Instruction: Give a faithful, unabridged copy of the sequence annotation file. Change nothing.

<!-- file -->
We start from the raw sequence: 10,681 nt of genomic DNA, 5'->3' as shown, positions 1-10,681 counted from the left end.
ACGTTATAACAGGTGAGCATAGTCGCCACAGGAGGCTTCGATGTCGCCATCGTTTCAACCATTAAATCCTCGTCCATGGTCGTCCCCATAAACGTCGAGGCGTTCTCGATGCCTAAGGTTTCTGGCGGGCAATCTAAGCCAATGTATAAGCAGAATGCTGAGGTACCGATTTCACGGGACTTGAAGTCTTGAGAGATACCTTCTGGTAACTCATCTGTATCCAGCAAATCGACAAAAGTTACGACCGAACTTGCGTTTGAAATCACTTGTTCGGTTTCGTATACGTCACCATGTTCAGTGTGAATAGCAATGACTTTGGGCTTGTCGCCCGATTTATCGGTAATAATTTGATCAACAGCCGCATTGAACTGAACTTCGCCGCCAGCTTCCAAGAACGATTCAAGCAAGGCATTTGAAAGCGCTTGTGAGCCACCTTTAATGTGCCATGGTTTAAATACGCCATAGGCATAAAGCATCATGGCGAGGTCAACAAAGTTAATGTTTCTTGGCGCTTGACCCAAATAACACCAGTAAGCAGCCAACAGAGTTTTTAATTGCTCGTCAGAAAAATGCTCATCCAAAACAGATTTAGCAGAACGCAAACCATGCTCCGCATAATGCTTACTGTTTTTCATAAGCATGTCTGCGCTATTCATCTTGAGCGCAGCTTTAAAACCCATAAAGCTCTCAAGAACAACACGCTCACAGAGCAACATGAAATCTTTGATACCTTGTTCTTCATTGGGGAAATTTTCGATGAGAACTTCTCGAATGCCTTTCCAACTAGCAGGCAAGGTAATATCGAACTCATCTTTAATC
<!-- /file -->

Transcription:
We start from the raw sequence: 10,681 nt of genomic DNA, 5'->3' as shown, positions 1-10,681 counted from the left end.
ACGTTATAACAGGTGAGCATAGTCGCCACAGGAGGCTTCGATGTCGCCATCGTTTCAACCATTAAATCCTCGTCCATGGTCGTCCCCATAAACGTCGAGGCGTTCTCGATGCCTAAGGTTTCTGGCGGGCAATCTAAGCCAATGTATAAGCAGAATGCTGAGGTACCGATTTCACGGGACTTGAAGTCTTGAGAGATACCTTCTGGTAACTCATCTGTATCCAGCAAATCGACAAAAGTTACGACCGAACTTGCGTTTGAAATCACTTGTTCGGTTTCGTATACGTCACCATGTTCAGTGTGAATAGCAATGACTTTGGGCTTGTCGCCCGATTTATCGGTAATAATTTGATCAACAGCCGCATTGAACTGAACTTCGCCGCCAGCTTCCAAGAACGATTCAAGCAAGGCATTTGAAAGCGCTTGTGAGCCACCTTTAATGTGCCATGGTTTAAATACGCCATAGGCATAAAGCATCATGGCGAGGTCAACAAAGTTAATGTTTCTTGGCGCTTGACCCAAATAACACCAGTAAGCAGCCAACAGAGTTTTTAATTGCTCGTCAGAAAAATGCTCATCCAAAACAGATTTAGCAGAACGCAAACCATGCTCCGCATAATGCTTACTGTTTTTCATAAGCATGTCTGCGCTATTCATCTTGAGCGCAGCTTTAAAACCCATAAAGCTCTCAAGAACAACACGCTCACAGAGCAACATGAAATCTTTGATACCTTGTTCTTCATTGGGGAAATTTTCGATGAGAACTTCTCGAATGCCTTTCCAACTAGCAGGCAAGGTAATATCGAACTCATCTTTAATC